British Open 2019: Why Phil Mickelson’s binge diet might be (slightly) less crazy than you think

A newly svelte Phil Mickelson is roaming the fairways this week at the Open Championship at Royal Portrush, just days after he finished a six-day fast and posted a widely-viewed video on social media. You’ve seen it, right? Mickelson, who is winless since February, claims the cleanse helped him shed 15 pounds. By all appearances it looks like he dropped even more than that.

“I haven’t felt good about myself and the way I’ve been playing, and so I haven’t done anything or wanted to be in public,” Phil said in his post. “The last 10 days I’ve done what I call a hard reset – a change to try to make things better.”

Phil Mickelson will head to the first tee Thursday 15 pounds lighter than he was two weeks ago.
Phil Mickelson will head to the first tee Thursday 15 pounds lighter than he was two weeks ago.
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If eliminating food shortly before competing in a hilly, dunes-swept major championship feels like a drastic step, it is. One dietary expert with previous pro-golf clients said the Mickelson diet could be too severe to try so close to the season’s final major.

“Typically, never in my recommendations would it be to stop eating for six days. You look at cleaning up someone’s diet, removing junk, and that kind of thing,” said Amy Goodson, a Dallas-based dietician whose past clients include Gary Woodland, Hunter Mahan and Rory Sabbatini. “I’m sure Phil has people who know what they’re doing, but so close to the British Open, the question is, would you rather lose 10 pounds and maybe feel better, or would you rather perform optimally? The offseason is usually a better time to really get into it.”

Mickelson, 49, did not appear at a press conference this week at Royal Portrush, but in the video he said he consumed only water and a special “wellness” coffee blend for six days. In a short interview this week with USA Today, Mickelson added, “I didn’t fast to lose weight. I fasted to heal.”

Mickelson is a five-time major champion and winner of the 2013 Open at Muirfield, but he’s missed four of his last six cuts and failed to record a top-20 finish since the Masters. Mickelson’s comments clearly indicate he hasn’t been feeling well, and they resonated with another nutrition expert.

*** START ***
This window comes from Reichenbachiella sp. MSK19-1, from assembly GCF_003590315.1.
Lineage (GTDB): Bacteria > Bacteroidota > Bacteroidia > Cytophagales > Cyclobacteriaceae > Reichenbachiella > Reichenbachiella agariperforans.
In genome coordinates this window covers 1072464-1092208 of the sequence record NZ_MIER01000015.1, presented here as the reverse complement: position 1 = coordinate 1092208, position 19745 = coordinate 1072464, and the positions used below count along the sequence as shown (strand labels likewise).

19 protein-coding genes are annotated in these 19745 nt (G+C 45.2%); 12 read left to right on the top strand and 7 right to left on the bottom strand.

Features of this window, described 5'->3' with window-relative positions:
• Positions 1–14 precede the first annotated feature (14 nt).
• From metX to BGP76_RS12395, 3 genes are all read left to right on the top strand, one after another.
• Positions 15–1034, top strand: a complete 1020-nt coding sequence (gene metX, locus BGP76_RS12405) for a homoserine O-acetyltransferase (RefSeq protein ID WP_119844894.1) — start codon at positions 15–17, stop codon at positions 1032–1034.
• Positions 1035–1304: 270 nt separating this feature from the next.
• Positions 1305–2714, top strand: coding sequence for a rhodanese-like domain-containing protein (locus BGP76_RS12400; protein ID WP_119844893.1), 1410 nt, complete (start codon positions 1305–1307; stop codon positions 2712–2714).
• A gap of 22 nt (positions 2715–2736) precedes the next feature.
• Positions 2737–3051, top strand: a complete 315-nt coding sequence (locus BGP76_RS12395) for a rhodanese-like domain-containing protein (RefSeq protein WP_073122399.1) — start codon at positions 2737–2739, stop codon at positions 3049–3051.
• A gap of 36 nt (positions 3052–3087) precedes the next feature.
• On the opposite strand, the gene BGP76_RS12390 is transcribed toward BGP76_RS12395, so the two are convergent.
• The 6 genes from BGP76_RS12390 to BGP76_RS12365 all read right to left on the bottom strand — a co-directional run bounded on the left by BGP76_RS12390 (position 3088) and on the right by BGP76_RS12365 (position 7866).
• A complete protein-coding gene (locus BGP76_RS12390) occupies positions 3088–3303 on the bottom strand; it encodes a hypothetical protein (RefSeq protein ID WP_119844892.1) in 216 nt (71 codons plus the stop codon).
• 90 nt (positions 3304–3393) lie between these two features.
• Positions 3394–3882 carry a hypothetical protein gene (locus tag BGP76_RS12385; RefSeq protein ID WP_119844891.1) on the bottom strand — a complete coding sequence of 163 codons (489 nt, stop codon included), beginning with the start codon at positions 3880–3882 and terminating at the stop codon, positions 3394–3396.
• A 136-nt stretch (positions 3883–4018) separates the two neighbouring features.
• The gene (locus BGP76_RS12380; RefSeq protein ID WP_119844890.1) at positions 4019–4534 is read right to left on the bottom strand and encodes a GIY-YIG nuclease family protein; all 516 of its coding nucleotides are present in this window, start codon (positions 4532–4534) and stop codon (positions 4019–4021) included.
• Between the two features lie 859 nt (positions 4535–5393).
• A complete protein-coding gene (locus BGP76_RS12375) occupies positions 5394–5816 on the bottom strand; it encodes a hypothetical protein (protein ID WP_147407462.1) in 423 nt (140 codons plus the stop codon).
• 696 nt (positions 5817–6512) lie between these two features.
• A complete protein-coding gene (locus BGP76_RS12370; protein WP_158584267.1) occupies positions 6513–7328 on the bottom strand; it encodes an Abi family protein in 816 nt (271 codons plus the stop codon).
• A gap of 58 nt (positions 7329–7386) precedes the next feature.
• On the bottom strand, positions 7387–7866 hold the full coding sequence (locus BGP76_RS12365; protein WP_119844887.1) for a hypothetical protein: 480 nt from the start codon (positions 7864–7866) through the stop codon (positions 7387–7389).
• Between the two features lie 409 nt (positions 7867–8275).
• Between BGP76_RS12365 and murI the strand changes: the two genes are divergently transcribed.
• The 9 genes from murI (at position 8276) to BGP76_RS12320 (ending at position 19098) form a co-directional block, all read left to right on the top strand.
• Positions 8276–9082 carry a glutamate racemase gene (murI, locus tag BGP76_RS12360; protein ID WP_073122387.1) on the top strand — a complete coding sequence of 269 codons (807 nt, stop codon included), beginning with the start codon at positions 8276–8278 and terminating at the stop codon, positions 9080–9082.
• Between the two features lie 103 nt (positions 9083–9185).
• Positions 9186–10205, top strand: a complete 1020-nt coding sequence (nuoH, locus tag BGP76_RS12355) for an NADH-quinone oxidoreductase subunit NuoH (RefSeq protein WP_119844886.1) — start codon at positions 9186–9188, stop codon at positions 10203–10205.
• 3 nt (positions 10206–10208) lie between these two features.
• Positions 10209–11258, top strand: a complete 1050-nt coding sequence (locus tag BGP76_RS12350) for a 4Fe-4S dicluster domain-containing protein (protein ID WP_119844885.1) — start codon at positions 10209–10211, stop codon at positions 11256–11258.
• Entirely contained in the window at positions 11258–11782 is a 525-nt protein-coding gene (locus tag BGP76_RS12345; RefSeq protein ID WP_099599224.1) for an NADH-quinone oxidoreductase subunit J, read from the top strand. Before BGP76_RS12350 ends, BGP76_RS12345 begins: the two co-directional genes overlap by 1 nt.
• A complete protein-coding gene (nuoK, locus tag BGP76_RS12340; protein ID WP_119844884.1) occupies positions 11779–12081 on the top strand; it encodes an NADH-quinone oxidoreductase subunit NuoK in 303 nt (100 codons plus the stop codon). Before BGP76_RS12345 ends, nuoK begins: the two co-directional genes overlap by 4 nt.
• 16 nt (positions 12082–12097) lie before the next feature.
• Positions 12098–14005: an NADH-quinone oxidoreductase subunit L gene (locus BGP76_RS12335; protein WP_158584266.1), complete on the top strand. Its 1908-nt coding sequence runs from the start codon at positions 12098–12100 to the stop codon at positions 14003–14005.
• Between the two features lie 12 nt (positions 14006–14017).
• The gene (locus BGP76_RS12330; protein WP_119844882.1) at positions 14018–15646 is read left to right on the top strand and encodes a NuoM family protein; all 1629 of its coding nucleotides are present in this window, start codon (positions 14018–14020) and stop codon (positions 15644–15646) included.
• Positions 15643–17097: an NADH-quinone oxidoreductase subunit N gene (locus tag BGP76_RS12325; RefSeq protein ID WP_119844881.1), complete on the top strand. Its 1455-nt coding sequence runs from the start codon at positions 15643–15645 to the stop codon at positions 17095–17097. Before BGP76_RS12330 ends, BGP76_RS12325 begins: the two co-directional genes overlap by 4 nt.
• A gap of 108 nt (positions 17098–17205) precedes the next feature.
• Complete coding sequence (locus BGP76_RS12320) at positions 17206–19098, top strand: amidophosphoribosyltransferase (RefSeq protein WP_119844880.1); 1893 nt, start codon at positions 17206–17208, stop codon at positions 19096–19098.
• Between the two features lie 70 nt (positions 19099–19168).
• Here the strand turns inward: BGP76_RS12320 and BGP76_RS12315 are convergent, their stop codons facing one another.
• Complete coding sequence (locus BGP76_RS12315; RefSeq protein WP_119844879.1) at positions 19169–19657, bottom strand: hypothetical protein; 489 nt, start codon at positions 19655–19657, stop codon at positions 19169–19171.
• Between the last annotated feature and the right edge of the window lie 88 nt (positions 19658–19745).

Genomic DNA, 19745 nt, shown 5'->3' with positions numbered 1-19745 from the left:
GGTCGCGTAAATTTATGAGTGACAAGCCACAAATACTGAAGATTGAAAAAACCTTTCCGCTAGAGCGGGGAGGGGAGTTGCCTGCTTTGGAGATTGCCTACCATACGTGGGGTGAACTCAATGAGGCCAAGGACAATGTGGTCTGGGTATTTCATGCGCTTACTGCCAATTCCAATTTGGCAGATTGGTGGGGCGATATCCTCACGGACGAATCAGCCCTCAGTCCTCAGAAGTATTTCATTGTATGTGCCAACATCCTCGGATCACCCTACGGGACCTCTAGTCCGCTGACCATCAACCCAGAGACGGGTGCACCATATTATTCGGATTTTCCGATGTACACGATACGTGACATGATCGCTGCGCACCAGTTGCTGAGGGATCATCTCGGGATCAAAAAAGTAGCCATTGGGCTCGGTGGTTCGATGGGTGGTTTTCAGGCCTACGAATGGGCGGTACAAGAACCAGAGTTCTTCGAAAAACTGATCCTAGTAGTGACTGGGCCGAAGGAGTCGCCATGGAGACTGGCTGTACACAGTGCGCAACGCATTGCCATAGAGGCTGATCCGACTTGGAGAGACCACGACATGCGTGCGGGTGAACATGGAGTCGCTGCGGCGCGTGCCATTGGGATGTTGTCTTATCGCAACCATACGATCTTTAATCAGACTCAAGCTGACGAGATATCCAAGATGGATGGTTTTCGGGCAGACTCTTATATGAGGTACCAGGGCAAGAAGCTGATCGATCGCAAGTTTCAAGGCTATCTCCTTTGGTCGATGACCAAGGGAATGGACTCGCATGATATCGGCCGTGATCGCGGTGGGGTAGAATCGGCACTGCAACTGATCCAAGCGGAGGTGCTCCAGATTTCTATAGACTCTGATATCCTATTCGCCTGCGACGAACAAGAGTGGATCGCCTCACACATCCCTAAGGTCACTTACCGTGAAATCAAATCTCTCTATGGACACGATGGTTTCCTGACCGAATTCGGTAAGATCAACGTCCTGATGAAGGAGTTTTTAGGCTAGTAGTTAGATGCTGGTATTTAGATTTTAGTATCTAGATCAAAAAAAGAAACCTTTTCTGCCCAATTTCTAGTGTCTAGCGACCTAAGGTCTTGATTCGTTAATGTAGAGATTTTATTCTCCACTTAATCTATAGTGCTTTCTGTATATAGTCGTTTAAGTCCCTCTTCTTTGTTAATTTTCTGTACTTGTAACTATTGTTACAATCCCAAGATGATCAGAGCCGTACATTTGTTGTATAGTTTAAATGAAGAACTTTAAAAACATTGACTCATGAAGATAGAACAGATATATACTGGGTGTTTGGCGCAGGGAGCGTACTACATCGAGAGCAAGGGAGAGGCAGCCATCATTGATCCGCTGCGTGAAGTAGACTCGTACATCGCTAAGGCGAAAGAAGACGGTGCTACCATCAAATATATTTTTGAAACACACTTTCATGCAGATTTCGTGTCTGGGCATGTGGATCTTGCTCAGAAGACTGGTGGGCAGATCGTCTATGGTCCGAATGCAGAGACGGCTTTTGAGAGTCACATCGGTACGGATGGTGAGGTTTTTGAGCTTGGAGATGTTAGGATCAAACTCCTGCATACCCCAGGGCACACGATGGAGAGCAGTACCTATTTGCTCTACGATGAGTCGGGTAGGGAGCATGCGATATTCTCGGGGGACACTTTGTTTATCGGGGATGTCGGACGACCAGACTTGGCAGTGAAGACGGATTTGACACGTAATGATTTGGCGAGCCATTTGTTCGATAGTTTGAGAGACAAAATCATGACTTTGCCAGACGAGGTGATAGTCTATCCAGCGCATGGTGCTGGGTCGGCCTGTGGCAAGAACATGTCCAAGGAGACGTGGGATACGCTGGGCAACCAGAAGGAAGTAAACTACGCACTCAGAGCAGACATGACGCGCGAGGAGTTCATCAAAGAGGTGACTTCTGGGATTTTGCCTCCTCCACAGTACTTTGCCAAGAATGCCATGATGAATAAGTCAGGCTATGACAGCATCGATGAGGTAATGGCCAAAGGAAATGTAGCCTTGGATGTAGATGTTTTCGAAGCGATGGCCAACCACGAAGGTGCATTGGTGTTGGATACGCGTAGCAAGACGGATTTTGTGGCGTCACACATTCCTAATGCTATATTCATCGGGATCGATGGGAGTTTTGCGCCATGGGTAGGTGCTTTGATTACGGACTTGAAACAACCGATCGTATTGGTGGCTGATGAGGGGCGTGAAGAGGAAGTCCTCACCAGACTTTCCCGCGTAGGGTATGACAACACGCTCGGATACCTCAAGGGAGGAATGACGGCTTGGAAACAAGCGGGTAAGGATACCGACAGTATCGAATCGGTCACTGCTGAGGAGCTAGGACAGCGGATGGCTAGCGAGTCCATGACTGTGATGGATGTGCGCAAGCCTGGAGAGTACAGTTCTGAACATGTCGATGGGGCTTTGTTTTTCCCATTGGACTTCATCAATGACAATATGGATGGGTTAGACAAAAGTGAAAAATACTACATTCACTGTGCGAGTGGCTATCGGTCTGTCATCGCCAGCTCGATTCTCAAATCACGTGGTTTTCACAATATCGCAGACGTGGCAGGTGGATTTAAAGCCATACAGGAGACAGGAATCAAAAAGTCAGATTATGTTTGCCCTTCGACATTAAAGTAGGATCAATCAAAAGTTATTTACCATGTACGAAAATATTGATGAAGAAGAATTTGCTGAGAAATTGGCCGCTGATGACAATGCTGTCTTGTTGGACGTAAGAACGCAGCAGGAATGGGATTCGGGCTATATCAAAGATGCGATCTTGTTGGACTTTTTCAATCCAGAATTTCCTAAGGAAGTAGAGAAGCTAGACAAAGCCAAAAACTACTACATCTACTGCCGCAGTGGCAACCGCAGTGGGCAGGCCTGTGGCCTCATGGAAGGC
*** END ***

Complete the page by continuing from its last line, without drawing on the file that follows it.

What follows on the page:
“Phil has had health issues for some time. He’s had this psoriatic arthritis and is taking Enbrel, which has a wild list of side effects and a black box warning,” said KC Craichy, CEO of the nutrition company Living Fuel who also sits on the board at the Titleist Performance Institute. “I’m not a fan of drugs to begin with.”

Mickelson was diagnosed with psoriatic arthritis in 2010 and almost immediately began self-injected treatments of Enbrel. He also appeared in TV spots lauding the drug. Even with his arthritic condition, Craichy called Phil’s recent cleanse “an extraordinary technique.” He added that Phil’s binge-diet, if monitored closely, can create weight loss that doesn’t sap his energy.

“Your inflammation levels are lower, so your joints won’t hurt as much,” he said. “As long as he fuels himself properly before and during the round, he might even feel better. Dave Phillips is a smart guy.”

Phillips is the man who received an Instagram shout-out from Mickelson for concocting the “wellness” coffee he lived on for nearly a week. Phillips is also a co-founder of the Titleist Performance Institute, so nutrition and wellness is his thing. Reached by phone, Phillips, who has known Mickelson for years and today serves as his “performance consultant,” said Mickelson came to him in search of more energy. Phillips defended the pre-Open crash diet.

“It’s not a drastic as everybody thinks it is,” he said. “In the performance space, there are a lot of athletes that do this kind of thing. Fasting, if you look at it, it’s a hard reset, but the body gets rid of the bad stuff and covets the good stuff. The body goes into flight or fight. Sometimes you need to do that.”

While Mickelson’s latest coffee cleanse was an original concoction, in a previous interview, Phillips, who called himself “a coffee custodian,” offered a detailed look at a Mickelson brew:

“Fill to the top with coarse ground Ethiopian Yirgacheffe coffee, then add water heated to 200 degrees. Stir five or six times, wait three minutes and then plunge it. (If you wait too long the beans get bitter.) Phil then pours it into a Bodum pot and adds Califa Farms almond milk, a dash of cinnamon, a few Yiragacheffe Cacao nibs (80%) and a little medium-chain triglyceride (MCT) oil, which is extracted from coconuts. With a hand electric blender he mixes it until slightly frothy and that’s it,” he said.

Will the Phil cleanse lead to improved form? A made cut? Maybe even a sixth career major title? Unless Mickelson lifts the claret jug on Sunday, don’t look for his crash-diet to trend on Tour.

“I enjoy food way too much, and I get way too angry if I don’t eat,” said Justin Thomas at his Tuesday press conference. “But fortunately for Phil, he’s in an age where he’s tried a lot more things than I have. Obviously, he thinks it’s going to give him an advantage or he wouldn’t try it. But that’s not for me.”

At the end of his Instagram video seen round the world, Mickelson himself acknowledged that this whole thing is a bit of a Hail Mary.

“I don’t know if it’s going to help me play better or not,” he said, “but I’m willing to do whatever it takes to try to get my best back.”

We’ll see what he’s got on Thursday morning. He tees off at 2:52 a.m. ET in Round 1.

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